Disaster, I live in one of those neighborhoods although through a turnover there are now a couple of hands on guys. I remember having a few of the wives impressed with how handy I was around my property and home, and one of them asked if I could give her husband some handyman tips. He was quick to point out once we were out of her hearing range that he had no intention of ever using "Tools", his spare time was spent playing golf or watching sports! I get a good feeling from being a helpful neighbor in a pinch, but some of the folks will try and take advantage if I let them. I laugh when we have a power failure and few of these rather wealthy business types have a flashlight, is it that difficult to prepare for such and event? I have a propane Coleman camping stove and a few other things that allow me to weather the weather. I've been joking on these boards but I take the safety, comfort and welfare of my family and myself seriously. I think any man who loves his family should own a chainsaw and extreme power tools (Tom).

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                              • #90
                                Re: Heavy Duty vs Compact Drills & Drivers __Really struggling

                                Woussko ...... I want that 1st (pic) tool for my next desert shrubs!

                                My addiction seems to be finding more options ... NOT necessarily owning them ...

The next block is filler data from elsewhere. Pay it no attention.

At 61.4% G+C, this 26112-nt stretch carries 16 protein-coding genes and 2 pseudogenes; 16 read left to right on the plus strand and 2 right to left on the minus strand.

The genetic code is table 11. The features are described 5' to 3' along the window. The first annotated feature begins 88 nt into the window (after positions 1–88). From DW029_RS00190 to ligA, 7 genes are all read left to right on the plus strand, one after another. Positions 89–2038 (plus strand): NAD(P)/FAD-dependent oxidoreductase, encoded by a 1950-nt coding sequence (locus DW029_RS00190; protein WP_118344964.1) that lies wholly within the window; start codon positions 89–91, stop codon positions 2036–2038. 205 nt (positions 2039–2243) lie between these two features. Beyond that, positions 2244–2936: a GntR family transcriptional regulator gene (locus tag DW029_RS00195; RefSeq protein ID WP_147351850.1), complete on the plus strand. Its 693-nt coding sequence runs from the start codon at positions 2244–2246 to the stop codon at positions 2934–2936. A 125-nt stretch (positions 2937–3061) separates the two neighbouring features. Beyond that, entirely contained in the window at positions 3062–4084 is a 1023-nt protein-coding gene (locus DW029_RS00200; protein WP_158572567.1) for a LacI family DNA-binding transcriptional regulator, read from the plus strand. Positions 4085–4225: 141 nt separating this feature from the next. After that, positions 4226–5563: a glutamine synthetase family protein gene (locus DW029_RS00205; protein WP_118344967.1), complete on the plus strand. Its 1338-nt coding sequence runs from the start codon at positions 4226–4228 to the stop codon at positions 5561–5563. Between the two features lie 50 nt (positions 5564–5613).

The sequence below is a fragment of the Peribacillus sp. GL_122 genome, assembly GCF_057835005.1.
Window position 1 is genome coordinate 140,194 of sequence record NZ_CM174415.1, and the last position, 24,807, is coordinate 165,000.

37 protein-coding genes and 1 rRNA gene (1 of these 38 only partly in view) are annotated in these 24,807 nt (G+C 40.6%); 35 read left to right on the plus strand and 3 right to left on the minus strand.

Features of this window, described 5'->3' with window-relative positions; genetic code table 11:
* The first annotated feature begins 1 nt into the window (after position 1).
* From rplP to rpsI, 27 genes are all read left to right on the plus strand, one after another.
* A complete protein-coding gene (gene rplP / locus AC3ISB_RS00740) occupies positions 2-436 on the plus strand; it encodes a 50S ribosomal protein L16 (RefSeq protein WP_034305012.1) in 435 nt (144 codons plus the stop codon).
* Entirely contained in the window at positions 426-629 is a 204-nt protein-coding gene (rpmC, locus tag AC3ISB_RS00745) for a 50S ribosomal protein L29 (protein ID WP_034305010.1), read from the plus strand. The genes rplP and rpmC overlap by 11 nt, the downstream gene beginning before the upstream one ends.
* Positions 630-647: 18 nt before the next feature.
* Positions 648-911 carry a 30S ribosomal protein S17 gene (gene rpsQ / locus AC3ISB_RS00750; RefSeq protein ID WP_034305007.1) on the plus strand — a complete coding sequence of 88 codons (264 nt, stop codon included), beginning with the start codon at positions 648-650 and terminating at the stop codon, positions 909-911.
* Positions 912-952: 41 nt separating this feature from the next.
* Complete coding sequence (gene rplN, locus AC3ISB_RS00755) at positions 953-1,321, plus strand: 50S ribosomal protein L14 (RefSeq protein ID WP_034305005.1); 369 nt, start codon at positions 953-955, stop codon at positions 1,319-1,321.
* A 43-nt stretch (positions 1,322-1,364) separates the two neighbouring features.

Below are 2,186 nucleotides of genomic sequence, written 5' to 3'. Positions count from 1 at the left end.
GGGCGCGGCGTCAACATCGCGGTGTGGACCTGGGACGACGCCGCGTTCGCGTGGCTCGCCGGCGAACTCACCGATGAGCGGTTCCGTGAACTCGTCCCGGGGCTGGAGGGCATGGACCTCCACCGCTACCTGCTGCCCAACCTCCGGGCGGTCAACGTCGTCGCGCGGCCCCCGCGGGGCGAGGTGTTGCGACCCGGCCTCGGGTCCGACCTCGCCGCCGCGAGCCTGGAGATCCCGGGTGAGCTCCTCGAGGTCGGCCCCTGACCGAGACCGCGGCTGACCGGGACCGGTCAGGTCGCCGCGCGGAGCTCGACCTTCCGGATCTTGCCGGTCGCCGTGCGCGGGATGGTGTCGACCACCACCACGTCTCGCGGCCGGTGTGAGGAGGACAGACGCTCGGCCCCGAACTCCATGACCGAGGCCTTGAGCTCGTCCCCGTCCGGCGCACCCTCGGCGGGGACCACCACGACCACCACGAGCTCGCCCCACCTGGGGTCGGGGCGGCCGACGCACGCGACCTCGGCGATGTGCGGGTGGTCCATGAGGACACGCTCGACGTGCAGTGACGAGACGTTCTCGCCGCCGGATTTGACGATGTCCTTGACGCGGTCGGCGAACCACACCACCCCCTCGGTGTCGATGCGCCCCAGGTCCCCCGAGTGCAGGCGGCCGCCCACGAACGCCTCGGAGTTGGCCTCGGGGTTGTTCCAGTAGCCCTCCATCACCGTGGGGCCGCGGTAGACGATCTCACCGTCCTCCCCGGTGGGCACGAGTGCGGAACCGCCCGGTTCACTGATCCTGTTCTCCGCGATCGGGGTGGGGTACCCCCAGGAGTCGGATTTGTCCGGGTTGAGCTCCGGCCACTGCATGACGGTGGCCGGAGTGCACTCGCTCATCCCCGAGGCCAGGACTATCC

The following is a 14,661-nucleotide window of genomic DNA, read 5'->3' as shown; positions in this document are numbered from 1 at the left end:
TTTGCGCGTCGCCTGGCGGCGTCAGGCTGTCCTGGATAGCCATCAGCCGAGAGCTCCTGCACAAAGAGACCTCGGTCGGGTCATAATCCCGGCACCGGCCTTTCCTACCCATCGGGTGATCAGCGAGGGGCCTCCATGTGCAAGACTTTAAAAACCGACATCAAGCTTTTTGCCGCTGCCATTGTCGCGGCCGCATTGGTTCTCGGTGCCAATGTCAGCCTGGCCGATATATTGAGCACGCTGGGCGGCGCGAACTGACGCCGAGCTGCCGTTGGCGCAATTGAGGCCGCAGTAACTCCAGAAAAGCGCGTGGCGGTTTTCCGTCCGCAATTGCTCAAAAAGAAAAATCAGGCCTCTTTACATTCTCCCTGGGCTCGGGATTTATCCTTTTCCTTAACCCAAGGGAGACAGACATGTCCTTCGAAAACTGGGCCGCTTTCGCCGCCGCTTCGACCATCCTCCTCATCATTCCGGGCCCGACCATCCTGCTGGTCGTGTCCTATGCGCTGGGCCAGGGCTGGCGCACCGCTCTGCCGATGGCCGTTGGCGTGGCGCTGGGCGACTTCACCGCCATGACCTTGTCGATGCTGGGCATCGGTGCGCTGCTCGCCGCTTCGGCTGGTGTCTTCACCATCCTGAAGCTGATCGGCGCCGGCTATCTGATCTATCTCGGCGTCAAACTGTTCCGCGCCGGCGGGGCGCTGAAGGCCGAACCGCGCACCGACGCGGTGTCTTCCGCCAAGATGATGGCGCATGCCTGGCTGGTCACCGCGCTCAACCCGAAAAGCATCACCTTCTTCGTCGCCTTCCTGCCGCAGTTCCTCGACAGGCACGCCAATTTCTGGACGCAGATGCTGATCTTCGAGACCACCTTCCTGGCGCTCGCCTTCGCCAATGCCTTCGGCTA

One local HD just got in 2 Milwaukee kits (0920-24) $399. with almost everything I want. They will also do 10% ... given the current HD on-line offer. IN ADDITION ... Milwaukee is offering a Free Tool mail-in deal, with these kits, where one can choose either an extra V18 Batt, an Impact Driver, or a Job-site Radio. Just when I was ready to jump, I saw Amazon's listing for the 0920-29 Kit (includes Circ Saw) for $435. including shipping. It also qualifies for the Free Tool.

                                Since I have not 'jumped on' either super deal, my addiction seems clear .... I get really pumped up on these deals, but don't really NEED the tools .... like some helpful, earlier posters. ..... but I still keep looking at Amazon's deal.

                                The Impact Driver OR 2nd Drill/Driver are not critical but would really make my trim work more efficient. The Recip Saw is an overkill but useful for the 'infrequent' thorny shrub pruning. The rest are like all the other stuff on the 'eat-all-you-want' buffet spread since the 'Kits' offer so much for so little more. [[ What I can justify costs ~$300. but I get so much more for ~$400. ]]

                                Apologies for all the 'non-helpful' b-s, but maybe some will benefit from he Amazon.com info above.

                                Tom B
                                Last edited by doubtingtom; 10-23-2007, 10:18 AM. Reason: error